Public Policy Update

September 26, 2018

Senate Bill 847: Requires public school districts to provide a daily 20-minute recess for students in kindergarten through grade 5.

With nearly one in four children, ages 10-17, in New Jersey overweight or obese, NJYMCA State Alliance has been at the forefront of advocating policy changes to increase access to physical activity and healthy eating for the state’s children. By ensuring all students have access to at least 20-minutes of daily recess, this new law is an important step in providing children greater opportunity to be healthy and to reach their full potential.

Studies show that physical play has an impact on cognitive skills, concentration, and attitudes—all important components of improved classroom behavior. A case study by the Harvard Family Research Project revealed that a modest investment in recess can have a positive ripple effect with visible improvements in several key areas of childhood development. Teachers witnessed how a well-functioning recess could foster supportive relationships among students, create opportunities for meaningful youth involvement, and teach conflict resolution and other life skills.

Under the new law, which goes into effect next year, recess should be held "outdoors, if feasible." The law does allow for districts to keep a child off the playground under certain circumstances. If a school district's code of conduct has been violated a student may be denied recess, but no student can be denied recess more than twice a week. If a child is denied recess, the school must provide other options. Recess is also not allowed to take the place of physical education courses. 

Status: Signed into law 8/8/18.

Aquatics/Public Bathing Code Rule Changes—In January, new sweeping pool regulations went into effect that required public pools over 2,000 square feet to have two life guards on duty. Over the summer, Alliance leadership and members of the Aquatics Committee met with officials at the New Jersey Department of Health to discuss the YMCA’s concerns with the new rules regarding safety and cost.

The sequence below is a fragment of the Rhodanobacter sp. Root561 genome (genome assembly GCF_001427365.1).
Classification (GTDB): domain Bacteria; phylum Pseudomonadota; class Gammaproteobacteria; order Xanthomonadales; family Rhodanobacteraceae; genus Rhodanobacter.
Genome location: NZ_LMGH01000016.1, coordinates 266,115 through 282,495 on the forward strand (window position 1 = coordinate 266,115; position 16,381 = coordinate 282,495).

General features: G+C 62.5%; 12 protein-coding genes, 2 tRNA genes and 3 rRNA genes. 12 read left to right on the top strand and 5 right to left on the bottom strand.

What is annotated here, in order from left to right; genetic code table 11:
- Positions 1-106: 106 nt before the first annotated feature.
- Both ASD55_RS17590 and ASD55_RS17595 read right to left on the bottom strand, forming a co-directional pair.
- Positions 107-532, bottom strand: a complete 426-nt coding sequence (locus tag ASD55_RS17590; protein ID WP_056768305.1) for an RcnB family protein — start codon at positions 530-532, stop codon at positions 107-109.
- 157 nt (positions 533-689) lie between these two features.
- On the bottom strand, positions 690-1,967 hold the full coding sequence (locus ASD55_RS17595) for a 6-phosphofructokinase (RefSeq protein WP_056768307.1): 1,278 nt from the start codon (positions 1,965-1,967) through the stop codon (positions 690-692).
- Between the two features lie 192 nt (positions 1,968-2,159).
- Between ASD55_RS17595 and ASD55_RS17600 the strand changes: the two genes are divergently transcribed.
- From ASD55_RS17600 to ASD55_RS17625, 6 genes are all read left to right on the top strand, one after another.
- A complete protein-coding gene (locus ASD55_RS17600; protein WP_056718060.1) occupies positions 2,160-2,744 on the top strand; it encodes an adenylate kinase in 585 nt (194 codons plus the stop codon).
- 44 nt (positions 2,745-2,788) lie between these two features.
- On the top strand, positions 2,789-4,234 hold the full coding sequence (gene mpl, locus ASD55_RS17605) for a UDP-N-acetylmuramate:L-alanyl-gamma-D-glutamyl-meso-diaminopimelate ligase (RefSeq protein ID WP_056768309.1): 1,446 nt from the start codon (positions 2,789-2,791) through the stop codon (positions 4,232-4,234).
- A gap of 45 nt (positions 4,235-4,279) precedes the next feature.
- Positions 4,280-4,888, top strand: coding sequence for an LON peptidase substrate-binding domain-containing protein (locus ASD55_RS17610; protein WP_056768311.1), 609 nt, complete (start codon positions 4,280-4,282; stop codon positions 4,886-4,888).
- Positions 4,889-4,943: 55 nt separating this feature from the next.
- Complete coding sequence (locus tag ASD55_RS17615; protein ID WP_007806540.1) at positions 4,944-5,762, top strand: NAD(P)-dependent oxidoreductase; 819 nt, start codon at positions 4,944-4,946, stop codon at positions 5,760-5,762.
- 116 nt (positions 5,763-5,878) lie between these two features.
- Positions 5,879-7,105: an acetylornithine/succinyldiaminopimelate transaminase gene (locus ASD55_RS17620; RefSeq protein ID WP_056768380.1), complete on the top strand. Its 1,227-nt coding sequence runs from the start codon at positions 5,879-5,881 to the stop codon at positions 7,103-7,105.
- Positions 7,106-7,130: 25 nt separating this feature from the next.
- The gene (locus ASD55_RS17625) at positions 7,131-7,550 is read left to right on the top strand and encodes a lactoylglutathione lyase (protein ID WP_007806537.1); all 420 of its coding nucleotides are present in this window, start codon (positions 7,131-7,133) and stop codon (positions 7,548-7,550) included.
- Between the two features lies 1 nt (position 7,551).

Status: As a result of that meeting, the Alliance is submitting a statewide exemption from the new regulations and working with the Department to ensure any new policies are in line with the Y’s highest standards of safety.

Fiscal Year 2019 Budget Update: While the State Budget Governor Murphy signed into law on July 1, 2018, included investments in New Jersey’s children and families, it did not include Budget Resolution 409 that would have provided an additional $20 million to increase the childcare subsidy rate for infants. Equalizing the childcare subsidy rate with the market rate of childcare, beginning with the infant rate, remains a top priority for NJ YMCA State Alliance.

  • Other investments in Fiscal Year 2019 include: Earned Income Tax Credit: Budget increases to the earned income tax credit, which currently benefits about a half-million low-income filers. The budget increases New Jersey’s credit from 35 percent of the value of the federal earned income credit to 40 percent by 2020.
  • Childcare Tax Credit: A new child care tax credit also allows those making $60,000 or less a year (70,000 New Jerseyans) to claim an allowance worth up to 50 percent of a similar federal credit.
  • Pre-K Expansion: $57 million to expand Pre-K.
  • Nourishing Young Minds Fund: An additional $250,000 to the Department of Agriculture to fund child food and nutrition programs throughout the state.